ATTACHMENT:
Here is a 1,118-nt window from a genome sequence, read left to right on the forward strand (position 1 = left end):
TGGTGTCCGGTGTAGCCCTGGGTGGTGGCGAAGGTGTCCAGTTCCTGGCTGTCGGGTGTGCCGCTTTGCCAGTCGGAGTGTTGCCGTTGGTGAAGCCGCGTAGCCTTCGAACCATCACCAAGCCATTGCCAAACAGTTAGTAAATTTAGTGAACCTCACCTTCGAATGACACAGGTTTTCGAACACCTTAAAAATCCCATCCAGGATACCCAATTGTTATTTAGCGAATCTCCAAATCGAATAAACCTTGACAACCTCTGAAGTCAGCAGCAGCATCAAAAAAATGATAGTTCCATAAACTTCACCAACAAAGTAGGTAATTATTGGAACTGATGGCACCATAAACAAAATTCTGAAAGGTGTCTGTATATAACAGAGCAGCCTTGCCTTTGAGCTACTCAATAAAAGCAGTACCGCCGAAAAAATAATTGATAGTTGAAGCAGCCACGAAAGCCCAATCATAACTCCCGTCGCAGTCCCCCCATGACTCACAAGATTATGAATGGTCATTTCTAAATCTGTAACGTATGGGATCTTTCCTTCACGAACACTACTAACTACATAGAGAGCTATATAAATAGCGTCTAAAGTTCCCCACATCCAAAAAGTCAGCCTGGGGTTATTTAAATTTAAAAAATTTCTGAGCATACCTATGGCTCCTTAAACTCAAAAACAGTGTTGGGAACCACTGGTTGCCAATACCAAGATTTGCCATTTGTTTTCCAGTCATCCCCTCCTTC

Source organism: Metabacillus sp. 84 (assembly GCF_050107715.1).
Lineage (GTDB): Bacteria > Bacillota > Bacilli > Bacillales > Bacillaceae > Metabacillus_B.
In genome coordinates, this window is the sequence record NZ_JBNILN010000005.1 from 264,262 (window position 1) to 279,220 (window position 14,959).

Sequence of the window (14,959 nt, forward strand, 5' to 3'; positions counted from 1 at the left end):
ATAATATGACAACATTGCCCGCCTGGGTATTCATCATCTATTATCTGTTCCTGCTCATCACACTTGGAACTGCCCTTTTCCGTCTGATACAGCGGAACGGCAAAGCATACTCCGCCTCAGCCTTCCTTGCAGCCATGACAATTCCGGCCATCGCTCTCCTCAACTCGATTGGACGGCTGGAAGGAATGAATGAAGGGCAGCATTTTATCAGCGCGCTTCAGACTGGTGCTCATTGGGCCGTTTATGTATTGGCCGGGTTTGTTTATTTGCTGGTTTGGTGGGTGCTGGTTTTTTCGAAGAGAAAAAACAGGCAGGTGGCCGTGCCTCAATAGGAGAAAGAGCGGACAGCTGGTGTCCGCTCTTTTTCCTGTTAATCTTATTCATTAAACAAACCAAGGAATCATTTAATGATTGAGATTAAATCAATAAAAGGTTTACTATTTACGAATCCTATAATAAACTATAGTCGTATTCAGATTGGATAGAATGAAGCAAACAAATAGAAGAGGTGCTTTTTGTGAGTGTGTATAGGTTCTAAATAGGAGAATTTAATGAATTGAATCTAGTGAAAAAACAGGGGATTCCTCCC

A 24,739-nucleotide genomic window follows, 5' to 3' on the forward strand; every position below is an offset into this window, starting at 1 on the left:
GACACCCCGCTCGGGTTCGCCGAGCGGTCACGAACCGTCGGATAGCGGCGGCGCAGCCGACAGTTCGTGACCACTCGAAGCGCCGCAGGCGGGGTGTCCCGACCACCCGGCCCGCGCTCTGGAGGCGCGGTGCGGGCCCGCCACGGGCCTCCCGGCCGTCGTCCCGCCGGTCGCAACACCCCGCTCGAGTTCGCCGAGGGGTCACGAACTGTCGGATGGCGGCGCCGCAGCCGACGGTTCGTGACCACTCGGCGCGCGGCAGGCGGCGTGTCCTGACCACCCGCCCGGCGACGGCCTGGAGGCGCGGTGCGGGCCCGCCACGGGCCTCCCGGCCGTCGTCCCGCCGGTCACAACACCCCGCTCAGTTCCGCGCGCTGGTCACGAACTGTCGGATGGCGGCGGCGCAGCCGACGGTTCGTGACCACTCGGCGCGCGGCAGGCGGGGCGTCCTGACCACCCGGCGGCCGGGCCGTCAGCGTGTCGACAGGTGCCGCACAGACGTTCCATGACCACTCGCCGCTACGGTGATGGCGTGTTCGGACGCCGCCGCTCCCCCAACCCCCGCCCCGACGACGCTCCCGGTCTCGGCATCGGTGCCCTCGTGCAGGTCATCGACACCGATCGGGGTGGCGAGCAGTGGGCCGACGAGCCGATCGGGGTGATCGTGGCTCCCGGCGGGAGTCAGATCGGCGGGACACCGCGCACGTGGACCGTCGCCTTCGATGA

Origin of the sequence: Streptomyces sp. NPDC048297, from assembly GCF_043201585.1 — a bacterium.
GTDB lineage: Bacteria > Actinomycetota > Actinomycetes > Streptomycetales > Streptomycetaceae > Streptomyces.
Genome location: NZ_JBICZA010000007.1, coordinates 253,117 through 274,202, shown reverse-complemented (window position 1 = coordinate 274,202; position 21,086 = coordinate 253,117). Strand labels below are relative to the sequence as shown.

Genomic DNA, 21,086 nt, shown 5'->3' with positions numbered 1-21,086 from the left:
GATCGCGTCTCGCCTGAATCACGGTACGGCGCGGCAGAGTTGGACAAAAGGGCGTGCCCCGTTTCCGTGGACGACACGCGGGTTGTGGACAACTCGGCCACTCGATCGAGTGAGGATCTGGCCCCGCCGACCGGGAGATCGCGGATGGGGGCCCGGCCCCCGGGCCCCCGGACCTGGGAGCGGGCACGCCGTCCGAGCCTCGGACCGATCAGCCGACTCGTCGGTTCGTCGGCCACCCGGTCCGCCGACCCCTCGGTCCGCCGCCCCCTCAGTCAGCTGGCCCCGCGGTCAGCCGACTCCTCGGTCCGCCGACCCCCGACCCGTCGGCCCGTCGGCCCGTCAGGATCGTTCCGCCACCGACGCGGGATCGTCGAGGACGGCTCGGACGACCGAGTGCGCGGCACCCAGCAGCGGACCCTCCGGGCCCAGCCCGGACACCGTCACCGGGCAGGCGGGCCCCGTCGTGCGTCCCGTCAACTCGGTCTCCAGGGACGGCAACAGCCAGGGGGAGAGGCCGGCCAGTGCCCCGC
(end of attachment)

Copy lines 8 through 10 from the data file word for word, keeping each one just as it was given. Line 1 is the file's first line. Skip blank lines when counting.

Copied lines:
A 24,739-nucleotide genomic window follows, 5' to 3' on the forward strand; every position below is an offset into this window, starting at 1 on the left:
GACACCCCGCTCGGGTTCGCCGAGCGGTCACGAACCGTCGGATAGCGGCGGCGCAGCCGACAGTTCGTGACCACTCGAAGCGCCGCAGGCGGGGTGTCCCGACCACCCGGCCCGCGCTCTGGAGGCGCGGTGCGGGCCCGCCACGGGCCTCCCGGCCGTCGTCCCGCCGGTCGCAACACCCCGCTCGAGTTCGCCGAGGGGTCACGAACTGTCGGATGGCGGCGCCGCAGCCGACGGTTCGTGACCACTCGGCGCGCGGCAGGCGGCGTGTCCTGACCACCCGCCCGGCGACGGCCTGGAGGCGCGGTGCGGGCCCGCCACGGGCCTCCCGGCCGTCGTCCCGCCGGTCACAACACCCCGCTCAGTTCCGCGCGCTGGTCACGAACTGTCGGATGGCGGCGGCGCAGCCGACGGTTCGTGACCACTCGGCGCGCGGCAGGCGGGGCGTCCTGACCACCCGGCGGCCGGGCCGTCAGCGTGTCGACAGGTGCCGCACAGACGTTCCATGACCACTCGCCGCTACGGTGATGGCGTGTTCGGACGCCGCCGCTCCCCCAACCCCCGCCCCGACGACGCTCCCGGTCTCGGCATCGGTGCCCTCGTGCAGGTCATCGACACCGATCGGGGTGGCGAGCAGTGGGCCGACGAGCCGATCGGGGTGATCGTGGCTCCCGGCGGGAGTCAGATCGGCGGGACACCGCGCACGTGGACCGTCGCCTTCGATGA

Origin of the sequence: Streptomyces sp. NPDC048297, from assembly GCF_043201585.1 — a bacterium.